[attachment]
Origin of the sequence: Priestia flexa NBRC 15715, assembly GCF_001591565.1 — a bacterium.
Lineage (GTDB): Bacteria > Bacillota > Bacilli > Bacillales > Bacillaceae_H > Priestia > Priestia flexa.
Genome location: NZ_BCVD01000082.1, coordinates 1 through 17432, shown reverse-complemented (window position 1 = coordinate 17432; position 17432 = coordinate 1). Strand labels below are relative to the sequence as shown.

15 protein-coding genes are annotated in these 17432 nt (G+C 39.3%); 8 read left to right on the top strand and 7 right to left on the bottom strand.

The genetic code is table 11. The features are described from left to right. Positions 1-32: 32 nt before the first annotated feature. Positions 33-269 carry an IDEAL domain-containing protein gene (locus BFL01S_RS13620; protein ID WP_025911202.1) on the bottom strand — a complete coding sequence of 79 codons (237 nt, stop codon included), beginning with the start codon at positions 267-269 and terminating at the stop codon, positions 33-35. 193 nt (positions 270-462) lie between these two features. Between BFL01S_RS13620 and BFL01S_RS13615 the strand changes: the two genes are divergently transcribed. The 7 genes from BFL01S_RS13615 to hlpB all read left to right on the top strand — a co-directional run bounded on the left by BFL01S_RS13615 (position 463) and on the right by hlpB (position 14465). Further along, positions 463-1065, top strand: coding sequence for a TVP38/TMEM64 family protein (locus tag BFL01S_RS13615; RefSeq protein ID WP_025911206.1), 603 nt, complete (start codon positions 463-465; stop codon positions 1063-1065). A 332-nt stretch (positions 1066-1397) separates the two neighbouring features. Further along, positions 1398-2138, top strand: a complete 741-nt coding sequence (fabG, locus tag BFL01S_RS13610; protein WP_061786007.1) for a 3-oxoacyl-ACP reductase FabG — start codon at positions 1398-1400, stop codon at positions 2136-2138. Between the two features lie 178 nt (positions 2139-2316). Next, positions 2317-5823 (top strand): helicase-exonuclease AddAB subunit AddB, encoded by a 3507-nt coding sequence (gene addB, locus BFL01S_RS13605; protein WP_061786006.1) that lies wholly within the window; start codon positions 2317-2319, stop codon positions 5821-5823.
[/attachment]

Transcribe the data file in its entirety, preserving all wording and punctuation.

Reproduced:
Origin of the sequence: Priestia flexa NBRC 15715, assembly GCF_001591565.1 — a bacterium.
Lineage (GTDB): Bacteria > Bacillota > Bacilli > Bacillales > Bacillaceae_H > Priestia > Priestia flexa.
Genome location: NZ_BCVD01000082.1, coordinates 1 through 17432, shown reverse-complemented (window position 1 = coordinate 17432; position 17432 = coordinate 1). Strand labels below are relative to the sequence as shown.

15 protein-coding genes are annotated in these 17432 nt (G+C 39.3%); 8 read left to right on the top strand and 7 right to left on the bottom strand.

The genetic code is table 11. The features are described from left to right. Positions 1-32: 32 nt before the first annotated feature. Positions 33-269 carry an IDEAL domain-containing protein gene (locus BFL01S_RS13620; protein ID WP_025911202.1) on the bottom strand — a complete coding sequence of 79 codons (237 nt, stop codon included), beginning with the start codon at positions 267-269 and terminating at the stop codon, positions 33-35. 193 nt (positions 270-462) lie between these two features. Between BFL01S_RS13620 and BFL01S_RS13615 the strand changes: the two genes are divergently transcribed. The 7 genes from BFL01S_RS13615 to hlpB all read left to right on the top strand — a co-directional run bounded on the left by BFL01S_RS13615 (position 463) and on the right by hlpB (position 14465). Further along, positions 463-1065, top strand: coding sequence for a TVP38/TMEM64 family protein (locus tag BFL01S_RS13615; RefSeq protein ID WP_025911206.1), 603 nt, complete (start codon positions 463-465; stop codon positions 1063-1065). A 332-nt stretch (positions 1066-1397) separates the two neighbouring features. Further along, positions 1398-2138, top strand: a complete 741-nt coding sequence (fabG, locus tag BFL01S_RS13610; protein WP_061786007.1) for a 3-oxoacyl-ACP reductase FabG — start codon at positions 1398-1400, stop codon at positions 2136-2138. Between the two features lie 178 nt (positions 2139-2316). Next, positions 2317-5823 (top strand): helicase-exonuclease AddAB subunit AddB, encoded by a 3507-nt coding sequence (gene addB, locus BFL01S_RS13605; protein WP_061786006.1) that lies wholly within the window; start codon positions 2317-2319, stop codon positions 5821-5823.